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I'm trying to read in a somewhat large dataset using pandas read_csv or read_stata functions, but I keep running into Memory Errors. What is the maximum size of a dataframe? My understanding is that dataframes should be okay as long as the data fits into memory, which shouldn't be a problem for me. What else could cause the memory error?

For context, I'm trying to read in the Survey of Consumer Finances 2007, both in ASCII format (using read_csv) and in Stata format (using read_stata). The file is around 200MB as dta and around 1.2GB as ASCII, and opening it in Stata tells me that there are 5,800 variables/columns for 22,000 observations/rows.

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    Possible duplicate of stackoverflow.com/questions/11622652/… Try that for a reference – MCP_infiltrator May 9 '14 at 16:46
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    are you running 32-bit python? – Jeff May 9 '14 at 18:08
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    I read in both a csv version and the dta version. They both worked fine with 64 bit python/pandas 0.13.1. Peak memory usage for the csv file was 3.33G, and for the dta it was 3.29G. That's right in the region where a 32-bit version is likely to choke. So @Jeff's question is very good one. – Karl D. May 9 '14 at 19:23
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    Thanks Jeff and Karl, I was indeed unaware of the fact that I was running a 32 bit Python, switched to 64 and it works like a charm! – Nils Gudat May 12 '14 at 9:41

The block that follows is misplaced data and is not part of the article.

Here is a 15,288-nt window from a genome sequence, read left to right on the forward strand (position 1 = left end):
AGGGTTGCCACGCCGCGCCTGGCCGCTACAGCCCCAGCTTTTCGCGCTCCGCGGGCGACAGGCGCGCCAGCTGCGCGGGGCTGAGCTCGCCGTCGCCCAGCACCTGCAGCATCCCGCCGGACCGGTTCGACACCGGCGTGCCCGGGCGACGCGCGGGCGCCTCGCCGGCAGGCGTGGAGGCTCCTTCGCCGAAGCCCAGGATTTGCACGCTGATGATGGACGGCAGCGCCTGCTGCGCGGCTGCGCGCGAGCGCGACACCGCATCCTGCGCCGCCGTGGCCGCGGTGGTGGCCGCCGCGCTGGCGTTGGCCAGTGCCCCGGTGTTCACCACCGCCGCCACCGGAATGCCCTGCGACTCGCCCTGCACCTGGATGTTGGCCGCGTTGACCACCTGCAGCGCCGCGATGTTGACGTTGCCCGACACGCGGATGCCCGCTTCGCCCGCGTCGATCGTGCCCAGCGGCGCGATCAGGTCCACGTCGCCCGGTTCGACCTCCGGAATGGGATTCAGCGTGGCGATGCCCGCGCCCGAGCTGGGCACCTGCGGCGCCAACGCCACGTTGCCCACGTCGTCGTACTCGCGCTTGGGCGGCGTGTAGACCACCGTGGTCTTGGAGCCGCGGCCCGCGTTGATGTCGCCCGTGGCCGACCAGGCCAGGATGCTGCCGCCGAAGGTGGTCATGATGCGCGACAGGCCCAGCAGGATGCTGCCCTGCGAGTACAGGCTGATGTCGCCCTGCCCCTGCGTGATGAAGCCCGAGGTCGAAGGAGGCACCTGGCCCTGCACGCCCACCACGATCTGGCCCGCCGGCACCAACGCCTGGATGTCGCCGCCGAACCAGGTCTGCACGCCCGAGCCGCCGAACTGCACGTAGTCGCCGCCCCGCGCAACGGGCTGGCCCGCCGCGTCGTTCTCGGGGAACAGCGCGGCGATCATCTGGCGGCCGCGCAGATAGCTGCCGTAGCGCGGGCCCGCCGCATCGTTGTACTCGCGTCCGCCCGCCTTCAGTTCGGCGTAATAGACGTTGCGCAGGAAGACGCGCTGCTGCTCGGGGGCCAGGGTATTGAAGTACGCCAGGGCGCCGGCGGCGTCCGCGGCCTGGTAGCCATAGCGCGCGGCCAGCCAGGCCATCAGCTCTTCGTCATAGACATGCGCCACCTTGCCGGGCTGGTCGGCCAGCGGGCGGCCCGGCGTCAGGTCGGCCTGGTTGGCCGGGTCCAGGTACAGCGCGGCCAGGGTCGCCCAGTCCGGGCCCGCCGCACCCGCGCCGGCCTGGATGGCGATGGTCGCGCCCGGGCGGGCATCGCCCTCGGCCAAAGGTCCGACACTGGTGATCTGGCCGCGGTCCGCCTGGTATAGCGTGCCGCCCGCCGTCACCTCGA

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    @Jeff or KarlD. You should probably post this as an answer so that other people who find it in the future, know that it has an answer and not have to look into the comment section. – André C. Andersen Apr 11 '17 at 14:55
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I'm going to post this answer as was discussed in comments. I've seen it come up numerous times without an accepted answer.

The Memory Error is intuitive - out of memory. But sometimes the solution or the debugging of this error is frustrating as you have enough memory, but the error remains.

1) Check for code errors

This may be a "dumb step" but that's why it's first. Make sure there are no infinite loops or things that will knowingly take a long time (like using something the os module that will search your entire computer and put the output in an excel file)

2) Make your code more efficient

Goes along the lines of Step 1. But if something simple is taking a long time, there's usually a module or a better way of doing something that is faster and more memory efficent. That's the beauty of Python and/or open source Languages!

3) Check The Total Memory of the object

The first step is to check the memory of an object. There are a ton of threads on Stack about this, so you can search them. Popular answers are here and here

to find the size of an object in bites you can always use sys.getsizeof():

import sys
print(sys.getsizeof(OBEJCT_NAME_HERE))

Now the error might happen before anything is created, but if you read the csv in chunks you can see how much memory is being used per chunk.

4) Check the memory while running

Sometimes you have enough memory but the function you are running consumes a lot of memory at runtime. This causes memory to spike beyond the actual size of the finished object causing the code/process to error. Checking memory in real time is lengthy, but can be done. Ipython is good with that. Check Their Document.

use the code below to see the documentation straight in Jupyter Notebook:

%mprun?
%memit?

Sample use:

%load_ext memory_profiler
def lol(x):
    return x
%memit lol(500)
#output --- peak memory: 48.31 MiB, increment: 0.00 MiB

If you need help on magic functions This is a great post

5) This one may be first.... but Check for simple things like bit version

As in your case, a simple switching of the version of python you were running solved the issue.

Usually the above steps solve my issues.

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